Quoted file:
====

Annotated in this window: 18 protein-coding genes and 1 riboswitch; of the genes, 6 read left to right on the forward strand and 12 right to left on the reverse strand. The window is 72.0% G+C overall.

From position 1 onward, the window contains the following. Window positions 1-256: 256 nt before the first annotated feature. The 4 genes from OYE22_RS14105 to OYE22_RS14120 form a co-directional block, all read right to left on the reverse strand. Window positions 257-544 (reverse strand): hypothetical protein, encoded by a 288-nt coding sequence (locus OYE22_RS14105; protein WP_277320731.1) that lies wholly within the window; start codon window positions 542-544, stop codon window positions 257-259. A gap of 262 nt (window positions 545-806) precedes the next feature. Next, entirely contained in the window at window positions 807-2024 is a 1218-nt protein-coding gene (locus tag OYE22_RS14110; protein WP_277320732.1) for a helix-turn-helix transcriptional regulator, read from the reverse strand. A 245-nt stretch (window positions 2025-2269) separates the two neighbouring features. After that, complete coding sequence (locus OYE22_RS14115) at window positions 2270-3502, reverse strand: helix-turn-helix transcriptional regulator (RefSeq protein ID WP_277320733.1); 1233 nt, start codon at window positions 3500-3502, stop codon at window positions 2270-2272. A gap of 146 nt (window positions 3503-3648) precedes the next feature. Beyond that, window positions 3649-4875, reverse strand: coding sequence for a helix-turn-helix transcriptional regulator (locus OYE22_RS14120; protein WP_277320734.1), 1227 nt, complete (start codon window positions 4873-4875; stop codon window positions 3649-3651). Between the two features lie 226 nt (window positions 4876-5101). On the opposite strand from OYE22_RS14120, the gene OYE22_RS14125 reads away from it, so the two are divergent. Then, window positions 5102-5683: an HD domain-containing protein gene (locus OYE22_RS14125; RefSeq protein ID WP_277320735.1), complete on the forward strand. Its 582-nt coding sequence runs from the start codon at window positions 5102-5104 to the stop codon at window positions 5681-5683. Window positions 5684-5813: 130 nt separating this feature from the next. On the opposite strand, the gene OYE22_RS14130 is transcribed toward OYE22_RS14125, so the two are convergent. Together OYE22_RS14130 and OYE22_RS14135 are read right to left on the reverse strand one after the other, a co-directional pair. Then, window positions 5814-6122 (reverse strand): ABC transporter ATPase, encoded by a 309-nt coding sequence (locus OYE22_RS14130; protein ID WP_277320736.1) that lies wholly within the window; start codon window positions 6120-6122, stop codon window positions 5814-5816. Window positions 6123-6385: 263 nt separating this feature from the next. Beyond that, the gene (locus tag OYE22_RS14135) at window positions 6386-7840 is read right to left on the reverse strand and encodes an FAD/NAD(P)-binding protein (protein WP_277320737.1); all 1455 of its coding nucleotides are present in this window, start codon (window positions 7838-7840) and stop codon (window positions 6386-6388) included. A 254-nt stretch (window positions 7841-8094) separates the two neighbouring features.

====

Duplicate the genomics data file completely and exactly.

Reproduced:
Annotated in this window: 18 protein-coding genes and 1 riboswitch; of the genes, 6 read left to right on the forward strand and 12 right to left on the reverse strand. The window is 72.0% G+C overall.

From position 1 onward, the window contains the following. Window positions 1-256: 256 nt before the first annotated feature. The 4 genes from OYE22_RS14105 to OYE22_RS14120 form a co-directional block, all read right to left on the reverse strand. Window positions 257-544 (reverse strand): hypothetical protein, encoded by a 288-nt coding sequence (locus OYE22_RS14105; protein WP_277320731.1) that lies wholly within the window; start codon window positions 542-544, stop codon window positions 257-259. A gap of 262 nt (window positions 545-806) precedes the next feature. Next, entirely contained in the window at window positions 807-2024 is a 1218-nt protein-coding gene (locus tag OYE22_RS14110; protein WP_277320732.1) for a helix-turn-helix transcriptional regulator, read from the reverse strand. A 245-nt stretch (window positions 2025-2269) separates the two neighbouring features. After that, complete coding sequence (locus OYE22_RS14115) at window positions 2270-3502, reverse strand: helix-turn-helix transcriptional regulator (RefSeq protein ID WP_277320733.1); 1233 nt, start codon at window positions 3500-3502, stop codon at window positions 2270-2272. A gap of 146 nt (window positions 3503-3648) precedes the next feature. Beyond that, window positions 3649-4875, reverse strand: coding sequence for a helix-turn-helix transcriptional regulator (locus OYE22_RS14120; protein WP_277320734.1), 1227 nt, complete (start codon window positions 4873-4875; stop codon window positions 3649-3651). Between the two features lie 226 nt (window positions 4876-5101). On the opposite strand from OYE22_RS14120, the gene OYE22_RS14125 reads away from it, so the two are divergent. Then, window positions 5102-5683: an HD domain-containing protein gene (locus OYE22_RS14125; RefSeq protein ID WP_277320735.1), complete on the forward strand. Its 582-nt coding sequence runs from the start codon at window positions 5102-5104 to the stop codon at window positions 5681-5683. Window positions 5684-5813: 130 nt separating this feature from the next. On the opposite strand, the gene OYE22_RS14130 is transcribed toward OYE22_RS14125, so the two are convergent. Together OYE22_RS14130 and OYE22_RS14135 are read right to left on the reverse strand one after the other, a co-directional pair. Then, window positions 5814-6122 (reverse strand): ABC transporter ATPase, encoded by a 309-nt coding sequence (locus OYE22_RS14130; protein ID WP_277320736.1) that lies wholly within the window; start codon window positions 6120-6122, stop codon window positions 5814-5816. Window positions 6123-6385: 263 nt separating this feature from the next. Beyond that, the gene (locus tag OYE22_RS14135) at window positions 6386-7840 is read right to left on the reverse strand and encodes an FAD/NAD(P)-binding protein (protein WP_277320737.1); all 1455 of its coding nucleotides are present in this window, start codon (window positions 7838-7840) and stop codon (window positions 6386-6388) included. A 254-nt stretch (window positions 7841-8094) separates the two neighbouring features.